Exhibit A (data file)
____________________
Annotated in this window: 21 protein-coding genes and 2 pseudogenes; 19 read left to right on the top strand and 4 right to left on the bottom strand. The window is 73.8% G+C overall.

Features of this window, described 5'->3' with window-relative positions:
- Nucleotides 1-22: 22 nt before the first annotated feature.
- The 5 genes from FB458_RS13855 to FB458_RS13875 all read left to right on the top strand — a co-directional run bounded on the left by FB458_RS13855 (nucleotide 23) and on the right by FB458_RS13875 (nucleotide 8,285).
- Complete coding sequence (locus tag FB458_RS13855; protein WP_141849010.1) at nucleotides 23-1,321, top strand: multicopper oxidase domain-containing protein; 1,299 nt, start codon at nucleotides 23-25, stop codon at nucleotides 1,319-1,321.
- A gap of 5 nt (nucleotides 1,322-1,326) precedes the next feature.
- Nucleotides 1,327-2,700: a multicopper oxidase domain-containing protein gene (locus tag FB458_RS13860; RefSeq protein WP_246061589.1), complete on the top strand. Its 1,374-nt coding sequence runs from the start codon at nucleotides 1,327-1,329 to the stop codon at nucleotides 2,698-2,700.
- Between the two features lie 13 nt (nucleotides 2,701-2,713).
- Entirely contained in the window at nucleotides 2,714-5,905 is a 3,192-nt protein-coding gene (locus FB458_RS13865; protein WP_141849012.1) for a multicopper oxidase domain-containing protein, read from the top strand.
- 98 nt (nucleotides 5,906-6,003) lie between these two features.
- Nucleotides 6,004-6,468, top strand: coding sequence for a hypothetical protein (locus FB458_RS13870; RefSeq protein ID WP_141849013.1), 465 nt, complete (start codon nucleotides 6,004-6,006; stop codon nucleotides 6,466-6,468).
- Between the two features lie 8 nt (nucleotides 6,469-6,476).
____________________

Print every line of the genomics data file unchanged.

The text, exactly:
Annotated in this window: 21 protein-coding genes and 2 pseudogenes; 19 read left to right on the top strand and 4 right to left on the bottom strand. The window is 73.8% G+C overall.

Features of this window, described 5'->3' with window-relative positions:
- Nucleotides 1-22: 22 nt before the first annotated feature.
- The 5 genes from FB458_RS13855 to FB458_RS13875 all read left to right on the top strand — a co-directional run bounded on the left by FB458_RS13855 (nucleotide 23) and on the right by FB458_RS13875 (nucleotide 8,285).
- Complete coding sequence (locus tag FB458_RS13855; protein WP_141849010.1) at nucleotides 23-1,321, top strand: multicopper oxidase domain-containing protein; 1,299 nt, start codon at nucleotides 23-25, stop codon at nucleotides 1,319-1,321.
- A gap of 5 nt (nucleotides 1,322-1,326) precedes the next feature.
- Nucleotides 1,327-2,700: a multicopper oxidase domain-containing protein gene (locus tag FB458_RS13860; RefSeq protein WP_246061589.1), complete on the top strand. Its 1,374-nt coding sequence runs from the start codon at nucleotides 1,327-1,329 to the stop codon at nucleotides 2,698-2,700.
- Between the two features lie 13 nt (nucleotides 2,701-2,713).
- Entirely contained in the window at nucleotides 2,714-5,905 is a 3,192-nt protein-coding gene (locus FB458_RS13865; protein WP_141849012.1) for a multicopper oxidase domain-containing protein, read from the top strand.
- 98 nt (nucleotides 5,906-6,003) lie between these two features.
- Nucleotides 6,004-6,468, top strand: coding sequence for a hypothetical protein (locus FB458_RS13870; RefSeq protein ID WP_141849013.1), 465 nt, complete (start codon nucleotides 6,004-6,006; stop codon nucleotides 6,466-6,468).
- Between the two features lie 8 nt (nucleotides 6,469-6,476).